Why FedEx Freight is "Pruning" its Customer Base

Jun 16, 2021

Last week, FedEx sent tremors through the freight markets when they sent out a letter to about 1400 customers letting them know that as of this past Monday (June 14, 2021) FedEx would not be working with them anymore.

A recent FreightWaves article explained that this is part of an effort to "reduce terminal bottlenecks and shipping delays as unprecedented amounts of tonnage pour into the sector." Their reductions are focused in areas of high congestion. It is interesting to note that FedEx is also issuing peak season surcharges that begin next week on June 21. They are in the driver’s seat and they know it!

Suffice it to say, this move has surprised and caught shippers off guard. When one shipper asked: “Does this mean they are firing us?” I could not help but think that this is what we predicted could happen in a Code Red environment.

After all, when you see a large reputable and outstanding carrier like FedEx in essence be saying “Goodbye” to 1400 customers, it begs the question: What does this mean for shippers? In response, there are at least three things shippers need to understand:

First, right now, the LTL and truckload carriers are “flush with freight.” If you’ve ignored or avoided addressing this reality, the FedEx announcement should be your wake up call. Shippers need to have a written contingency plan that addresses how your company will respond if one of your primary carriers chooses to stop business with you or is unable to meet your service requirements.

Second, FedEx is not the only carrier that is making significant changes to address the bottlenecks and operational challenges resulting from having too much freight in their networks. Some carriers may not be firing customers but they are using extremely aggressive pricing hikes, or imposing embargoes to cull their customer base. That is why we recommend identifying at least two other carriers in your primary lanes, in case your primary carrier has issues.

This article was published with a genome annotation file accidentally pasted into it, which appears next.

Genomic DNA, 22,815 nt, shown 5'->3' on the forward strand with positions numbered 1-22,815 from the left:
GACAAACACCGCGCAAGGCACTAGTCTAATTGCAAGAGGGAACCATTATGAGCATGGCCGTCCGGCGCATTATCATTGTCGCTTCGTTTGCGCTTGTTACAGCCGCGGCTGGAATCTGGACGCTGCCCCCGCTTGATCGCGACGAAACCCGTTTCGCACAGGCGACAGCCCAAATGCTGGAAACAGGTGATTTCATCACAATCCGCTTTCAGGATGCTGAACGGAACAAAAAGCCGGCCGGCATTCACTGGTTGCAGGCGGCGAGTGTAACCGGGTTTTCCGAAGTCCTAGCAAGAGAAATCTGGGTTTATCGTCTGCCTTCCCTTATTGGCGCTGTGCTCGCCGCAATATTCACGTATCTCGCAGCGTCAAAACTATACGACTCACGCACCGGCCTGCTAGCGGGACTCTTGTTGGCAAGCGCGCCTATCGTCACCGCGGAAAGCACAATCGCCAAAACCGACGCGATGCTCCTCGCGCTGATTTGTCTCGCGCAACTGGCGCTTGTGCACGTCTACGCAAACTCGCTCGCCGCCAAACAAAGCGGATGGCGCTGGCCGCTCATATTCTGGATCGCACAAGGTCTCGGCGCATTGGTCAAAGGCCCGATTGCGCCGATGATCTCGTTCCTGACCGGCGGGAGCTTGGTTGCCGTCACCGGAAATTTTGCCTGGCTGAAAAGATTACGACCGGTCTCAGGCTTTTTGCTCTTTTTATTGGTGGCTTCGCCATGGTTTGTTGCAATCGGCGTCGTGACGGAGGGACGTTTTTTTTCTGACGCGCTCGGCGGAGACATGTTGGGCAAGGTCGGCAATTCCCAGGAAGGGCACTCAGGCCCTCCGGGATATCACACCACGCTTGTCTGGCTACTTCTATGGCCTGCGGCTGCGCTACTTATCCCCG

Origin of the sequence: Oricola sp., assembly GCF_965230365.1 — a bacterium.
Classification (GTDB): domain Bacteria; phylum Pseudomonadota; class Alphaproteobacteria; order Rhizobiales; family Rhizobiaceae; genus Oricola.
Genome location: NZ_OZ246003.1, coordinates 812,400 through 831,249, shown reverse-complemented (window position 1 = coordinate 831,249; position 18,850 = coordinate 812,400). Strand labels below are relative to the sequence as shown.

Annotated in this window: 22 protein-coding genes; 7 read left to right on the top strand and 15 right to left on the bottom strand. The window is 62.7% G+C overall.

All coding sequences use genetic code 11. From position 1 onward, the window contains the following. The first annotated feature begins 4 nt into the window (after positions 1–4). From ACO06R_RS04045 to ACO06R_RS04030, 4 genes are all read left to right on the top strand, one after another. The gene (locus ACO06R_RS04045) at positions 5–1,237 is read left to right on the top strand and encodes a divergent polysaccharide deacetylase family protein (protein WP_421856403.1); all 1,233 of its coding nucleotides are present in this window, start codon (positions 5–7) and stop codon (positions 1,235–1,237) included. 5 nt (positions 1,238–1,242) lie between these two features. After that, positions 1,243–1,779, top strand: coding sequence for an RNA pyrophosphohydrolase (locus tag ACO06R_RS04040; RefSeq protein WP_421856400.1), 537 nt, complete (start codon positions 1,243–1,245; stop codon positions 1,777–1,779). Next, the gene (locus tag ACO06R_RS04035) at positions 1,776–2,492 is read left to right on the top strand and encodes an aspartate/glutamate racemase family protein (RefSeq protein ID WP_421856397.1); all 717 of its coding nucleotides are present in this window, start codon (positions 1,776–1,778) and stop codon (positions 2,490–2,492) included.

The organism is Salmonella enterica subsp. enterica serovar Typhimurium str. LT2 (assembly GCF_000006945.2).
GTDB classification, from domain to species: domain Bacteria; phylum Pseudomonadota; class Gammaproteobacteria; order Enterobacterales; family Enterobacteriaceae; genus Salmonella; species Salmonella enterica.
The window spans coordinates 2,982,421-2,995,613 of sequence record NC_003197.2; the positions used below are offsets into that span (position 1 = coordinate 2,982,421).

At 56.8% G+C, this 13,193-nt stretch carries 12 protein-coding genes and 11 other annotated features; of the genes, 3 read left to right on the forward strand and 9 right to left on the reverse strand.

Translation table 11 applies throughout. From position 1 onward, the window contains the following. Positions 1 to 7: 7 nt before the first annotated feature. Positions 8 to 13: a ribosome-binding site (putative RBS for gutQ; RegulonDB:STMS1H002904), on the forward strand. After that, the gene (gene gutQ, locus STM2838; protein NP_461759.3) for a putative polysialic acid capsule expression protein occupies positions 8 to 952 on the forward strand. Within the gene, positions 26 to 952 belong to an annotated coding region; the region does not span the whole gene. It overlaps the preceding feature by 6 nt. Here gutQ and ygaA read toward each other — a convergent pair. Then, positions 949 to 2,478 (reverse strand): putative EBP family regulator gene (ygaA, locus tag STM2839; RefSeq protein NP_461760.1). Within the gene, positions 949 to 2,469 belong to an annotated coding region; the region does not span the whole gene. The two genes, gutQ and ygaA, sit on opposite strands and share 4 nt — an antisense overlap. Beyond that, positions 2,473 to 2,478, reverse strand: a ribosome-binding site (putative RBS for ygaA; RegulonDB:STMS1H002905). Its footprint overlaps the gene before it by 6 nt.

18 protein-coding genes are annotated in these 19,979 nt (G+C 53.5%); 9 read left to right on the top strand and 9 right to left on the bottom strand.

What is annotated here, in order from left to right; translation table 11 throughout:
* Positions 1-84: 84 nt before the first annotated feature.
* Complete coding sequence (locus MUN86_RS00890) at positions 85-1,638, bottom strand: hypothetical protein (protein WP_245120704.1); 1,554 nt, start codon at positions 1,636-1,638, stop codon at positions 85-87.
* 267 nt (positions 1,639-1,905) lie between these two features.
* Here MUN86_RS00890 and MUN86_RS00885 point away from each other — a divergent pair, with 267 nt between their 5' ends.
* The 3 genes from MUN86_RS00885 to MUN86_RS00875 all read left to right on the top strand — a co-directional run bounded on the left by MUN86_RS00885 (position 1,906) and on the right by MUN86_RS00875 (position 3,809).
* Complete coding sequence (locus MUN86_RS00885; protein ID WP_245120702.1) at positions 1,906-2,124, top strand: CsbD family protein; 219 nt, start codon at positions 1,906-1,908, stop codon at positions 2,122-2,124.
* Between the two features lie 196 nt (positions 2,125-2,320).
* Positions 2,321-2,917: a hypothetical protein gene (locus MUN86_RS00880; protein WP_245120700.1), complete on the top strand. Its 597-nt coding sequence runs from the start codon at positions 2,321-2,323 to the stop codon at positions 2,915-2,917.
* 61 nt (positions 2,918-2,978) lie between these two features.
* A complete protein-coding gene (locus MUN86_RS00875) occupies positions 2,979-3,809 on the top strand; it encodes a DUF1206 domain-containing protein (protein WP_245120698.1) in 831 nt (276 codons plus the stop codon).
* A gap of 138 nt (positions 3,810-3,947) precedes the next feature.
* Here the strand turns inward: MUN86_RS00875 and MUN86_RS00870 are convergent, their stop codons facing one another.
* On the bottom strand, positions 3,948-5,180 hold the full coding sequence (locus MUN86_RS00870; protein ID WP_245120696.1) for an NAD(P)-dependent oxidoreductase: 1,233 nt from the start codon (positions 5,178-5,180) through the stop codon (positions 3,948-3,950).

Third, being a “Shipper of Choice” shouldn’t be an option for you, it should be a business requirement! Over at TranzAct.com, we have some great resources such as:

A few comments from the CMO of LTL carrier Pitt Ohio that will help you get a better understanding of what the carriers are looking for. In one of our Code Red webcasts, he explained how they look for fit for their network and how carriers can optimize their costs when working together. (Get access to the full webinar here).

Another resource we encourage you to take advantage of, if you haven’t already, is our Carrier Yield Test. This quick test will help you to understand how the carriers see your business and how your requirements impact their ability to serve you.

And if you want some great insights on what it means to be a “Shipper of Choice,” check out our timeless interview with Dave Venberg where Dave addressed the things his company did at the time to make their freight more attractive to their carriers.

One final note: FedEx has always been a pioneer. For example, a couple of years ago they shocked investors when they announced that they were ending their business relationship with Amazon. When I heard Fred Smith speak to us at a small CEO event, he highlighted that FedEx had a better use for those assets that would yield a higher return for shareholders. We think this most recent move is consistent with that objective. And we also predict that other carriers will follow suit and become more selective about who they include in their network.